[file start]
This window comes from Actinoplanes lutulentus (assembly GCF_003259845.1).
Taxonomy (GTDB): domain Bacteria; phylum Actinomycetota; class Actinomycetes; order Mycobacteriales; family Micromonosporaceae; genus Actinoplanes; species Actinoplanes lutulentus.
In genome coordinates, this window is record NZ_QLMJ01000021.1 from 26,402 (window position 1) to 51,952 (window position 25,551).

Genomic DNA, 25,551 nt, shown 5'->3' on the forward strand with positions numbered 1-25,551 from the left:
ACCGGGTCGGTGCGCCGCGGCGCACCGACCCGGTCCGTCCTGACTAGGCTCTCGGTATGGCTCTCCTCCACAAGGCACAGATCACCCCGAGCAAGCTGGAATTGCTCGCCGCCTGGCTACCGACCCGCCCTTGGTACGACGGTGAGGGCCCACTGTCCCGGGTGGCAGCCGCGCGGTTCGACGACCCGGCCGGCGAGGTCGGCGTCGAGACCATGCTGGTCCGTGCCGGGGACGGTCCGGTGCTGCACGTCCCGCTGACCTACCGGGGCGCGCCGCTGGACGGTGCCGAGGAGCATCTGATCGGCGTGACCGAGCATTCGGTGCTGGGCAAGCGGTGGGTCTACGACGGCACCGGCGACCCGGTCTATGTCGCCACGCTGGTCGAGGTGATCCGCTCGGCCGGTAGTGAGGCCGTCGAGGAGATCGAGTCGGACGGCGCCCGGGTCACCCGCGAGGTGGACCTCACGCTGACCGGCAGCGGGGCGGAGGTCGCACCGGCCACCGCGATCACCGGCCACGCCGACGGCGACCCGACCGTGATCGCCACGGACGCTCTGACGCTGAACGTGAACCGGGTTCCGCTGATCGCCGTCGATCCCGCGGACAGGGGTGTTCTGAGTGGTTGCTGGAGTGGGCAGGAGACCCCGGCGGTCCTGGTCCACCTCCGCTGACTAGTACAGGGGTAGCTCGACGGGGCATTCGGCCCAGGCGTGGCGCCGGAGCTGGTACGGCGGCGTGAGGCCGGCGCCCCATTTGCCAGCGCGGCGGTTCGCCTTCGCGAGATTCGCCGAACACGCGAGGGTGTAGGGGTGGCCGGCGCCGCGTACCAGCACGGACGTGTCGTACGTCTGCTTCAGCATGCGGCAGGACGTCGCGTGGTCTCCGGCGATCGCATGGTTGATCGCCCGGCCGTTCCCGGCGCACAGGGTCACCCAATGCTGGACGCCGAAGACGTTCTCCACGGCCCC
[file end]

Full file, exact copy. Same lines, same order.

This window comes from Actinoplanes lutulentus (assembly GCF_003259845.1).
Taxonomy (GTDB): domain Bacteria; phylum Actinomycetota; class Actinomycetes; order Mycobacteriales; family Micromonosporaceae; genus Actinoplanes; species Actinoplanes lutulentus.
In genome coordinates, this window is record NZ_QLMJ01000021.1 from 26,402 (window position 1) to 51,952 (window position 25,551).

Genomic DNA, 25,551 nt, shown 5'->3' on the forward strand with positions numbered 1-25,551 from the left:
ACCGGGTCGGTGCGCCGCGGCGCACCGACCCGGTCCGTCCTGACTAGGCTCTCGGTATGGCTCTCCTCCACAAGGCACAGATCACCCCGAGCAAGCTGGAATTGCTCGCCGCCTGGCTACCGACCCGCCCTTGGTACGACGGTGAGGGCCCACTGTCCCGGGTGGCAGCCGCGCGGTTCGACGACCCGGCCGGCGAGGTCGGCGTCGAGACCATGCTGGTCCGTGCCGGGGACGGTCCGGTGCTGCACGTCCCGCTGACCTACCGGGGCGCGCCGCTGGACGGTGCCGAGGAGCATCTGATCGGCGTGACCGAGCATTCGGTGCTGGGCAAGCGGTGGGTCTACGACGGCACCGGCGACCCGGTCTATGTCGCCACGCTGGTCGAGGTGATCCGCTCGGCCGGTAGTGAGGCCGTCGAGGAGATCGAGTCGGACGGCGCCCGGGTCACCCGCGAGGTGGACCTCACGCTGACCGGCAGCGGGGCGGAGGTCGCACCGGCCACCGCGATCACCGGCCACGCCGACGGCGACCCGACCGTGATCGCCACGGACGCTCTGACGCTGAACGTGAACCGGGTTCCGCTGATCGCCGTCGATCCCGCGGACAGGGGTGTTCTGAGTGGTTGCTGGAGTGGGCAGGAGACCCCGGCGGTCCTGGTCCACCTCCGCTGACTAGTACAGGGGTAGCTCGACGGGGCATTCGGCCCAGGCGTGGCGCCGGAGCTGGTACGGCGGCGTGAGGCCGGCGCCCCATTTGCCAGCGCGGCGGTTCGCCTTCGCGAGATTCGCCGAACACGCGAGGGTGTAGGGGTGGCCGGCGCCGCGTACCAGCACGGACGTGTCGTACGTCTGCTTCAGCATGCGGCAGGACGTCGCGTGGTCTCCGGCGATCGCATGGTTGATCGCCCGGCCGTTCCCGGCGCACAGGGTCACCCAATGCTGGACGCCGAAGACGTTCTCCACGGCCCC